Treatments have been used to stunt the outbreak of bone diseases like osteoporosis and metastatic bone cancer since the 1970’s.
The medications are also known as bisphosphonates which slow down osteoclasts cells. There are different names for the drugs in this category, and many of them are taken in pill form.
In a healthy body, osteoclasts absorb mature bone to pull calcium out of the bones when the body needs it and help the body grow by eliminating dead bone. Osteoclasts send out chemical messengers to another cell called osteoblasts to produce new bone. In a healthy body, this remodeling process allows growth and healing throughout life.
The osteoclasts break down easier than the osteoblasts in some types of bone disease to rebuild new bone. Bisphosphonate treatment aims to rebuild the balance between the two. They function reasonably well to reduce the pain and suffering that comes from catastrophic fractures of the spine, hip, and wrist related to osteoporosis. Also, they reduce the dangerously high amount of calcium in the blood that can develop in people who have metastatic bone cancer. Therapeutic dosages of treatment can be prescribed, but there is no way to prescribe bisphosphonate therapies to reset the process of bone remodeling that occurs in a healthy individual.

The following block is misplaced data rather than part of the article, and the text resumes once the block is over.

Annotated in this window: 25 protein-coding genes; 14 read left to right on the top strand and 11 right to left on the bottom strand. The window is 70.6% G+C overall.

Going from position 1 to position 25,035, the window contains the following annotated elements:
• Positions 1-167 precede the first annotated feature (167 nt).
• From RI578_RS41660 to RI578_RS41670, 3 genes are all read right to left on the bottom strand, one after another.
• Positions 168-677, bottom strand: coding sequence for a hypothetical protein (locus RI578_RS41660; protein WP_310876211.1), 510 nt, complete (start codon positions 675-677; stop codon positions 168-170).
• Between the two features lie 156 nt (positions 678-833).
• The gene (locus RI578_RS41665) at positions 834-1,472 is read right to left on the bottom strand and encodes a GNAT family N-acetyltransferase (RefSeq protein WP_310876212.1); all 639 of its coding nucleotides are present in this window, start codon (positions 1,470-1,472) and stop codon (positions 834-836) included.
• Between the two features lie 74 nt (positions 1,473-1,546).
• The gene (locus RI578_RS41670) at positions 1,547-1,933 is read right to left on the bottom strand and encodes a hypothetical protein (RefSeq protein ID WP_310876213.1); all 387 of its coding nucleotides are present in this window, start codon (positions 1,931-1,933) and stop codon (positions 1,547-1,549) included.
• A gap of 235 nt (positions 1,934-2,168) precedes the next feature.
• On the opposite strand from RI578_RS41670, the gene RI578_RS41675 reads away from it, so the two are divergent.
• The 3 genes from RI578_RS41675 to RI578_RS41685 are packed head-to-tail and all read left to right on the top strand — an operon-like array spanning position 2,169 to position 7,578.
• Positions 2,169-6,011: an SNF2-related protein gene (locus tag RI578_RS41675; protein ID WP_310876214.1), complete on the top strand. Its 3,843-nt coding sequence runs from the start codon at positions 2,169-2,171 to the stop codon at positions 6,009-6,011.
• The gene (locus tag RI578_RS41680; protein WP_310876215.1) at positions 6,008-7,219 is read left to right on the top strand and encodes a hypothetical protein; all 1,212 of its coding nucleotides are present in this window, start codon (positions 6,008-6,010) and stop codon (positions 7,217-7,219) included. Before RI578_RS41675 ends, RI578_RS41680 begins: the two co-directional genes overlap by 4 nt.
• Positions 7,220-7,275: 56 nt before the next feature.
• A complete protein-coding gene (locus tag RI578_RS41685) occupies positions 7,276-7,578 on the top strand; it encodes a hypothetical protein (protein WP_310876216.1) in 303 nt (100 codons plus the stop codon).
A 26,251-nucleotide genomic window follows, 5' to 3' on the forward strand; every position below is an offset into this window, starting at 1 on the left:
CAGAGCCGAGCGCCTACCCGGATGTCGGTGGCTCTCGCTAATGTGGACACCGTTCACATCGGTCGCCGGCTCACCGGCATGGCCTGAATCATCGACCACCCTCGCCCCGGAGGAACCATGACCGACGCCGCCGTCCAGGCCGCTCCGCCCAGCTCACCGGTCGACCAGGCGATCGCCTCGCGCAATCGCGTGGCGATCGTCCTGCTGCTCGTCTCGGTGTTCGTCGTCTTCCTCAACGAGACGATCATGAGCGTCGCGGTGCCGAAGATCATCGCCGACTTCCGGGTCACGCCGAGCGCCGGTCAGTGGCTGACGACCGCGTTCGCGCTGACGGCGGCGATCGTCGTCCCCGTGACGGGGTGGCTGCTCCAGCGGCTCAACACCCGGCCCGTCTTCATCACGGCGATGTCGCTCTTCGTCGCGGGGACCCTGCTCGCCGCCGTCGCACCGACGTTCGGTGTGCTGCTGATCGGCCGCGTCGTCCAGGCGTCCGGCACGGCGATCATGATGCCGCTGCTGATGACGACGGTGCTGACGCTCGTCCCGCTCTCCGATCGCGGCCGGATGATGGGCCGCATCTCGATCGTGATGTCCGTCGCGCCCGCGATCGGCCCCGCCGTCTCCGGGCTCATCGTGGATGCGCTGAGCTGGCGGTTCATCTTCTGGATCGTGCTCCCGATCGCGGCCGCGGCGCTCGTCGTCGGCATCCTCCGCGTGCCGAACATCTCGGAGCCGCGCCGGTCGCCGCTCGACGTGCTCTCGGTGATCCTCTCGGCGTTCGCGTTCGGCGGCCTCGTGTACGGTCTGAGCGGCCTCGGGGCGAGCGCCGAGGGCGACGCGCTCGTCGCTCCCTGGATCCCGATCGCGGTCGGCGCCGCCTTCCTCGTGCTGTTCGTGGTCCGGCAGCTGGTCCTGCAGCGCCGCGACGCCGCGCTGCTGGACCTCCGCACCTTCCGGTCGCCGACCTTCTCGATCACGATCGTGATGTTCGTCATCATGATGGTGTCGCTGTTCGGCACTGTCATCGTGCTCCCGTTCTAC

As with all medications, side effects are an expected reality. In regards to bisphosphonate treatments, a rare but severe side effect has been discovered called bisphosphonate-related osteonecrosis of the jaw which occurs after dental extractions or dental implant placement. Smoking, periodontal disease, malnutrition, and alcohol abuse can also be contributing factors. However, osteonecrosis occurs due to the death of bone in a region that may or may not become infected. The medication is not predictable, painful, disfiguring and healing of bisphosphonate-related osteonecrosis is not possible.
Due to this rare side effect, it can significantly reduce the quality of life in people suffering from this infection. Dentists like Dr. Hill are concerned about not extracting teeth in people that use bisphosphonate medication. This has affected the way the dentist treats these individuals. For instance, performing root canal therapy on damaged roots and sealing the root stumps at the gum-line is a good option instead of extraction in these patients.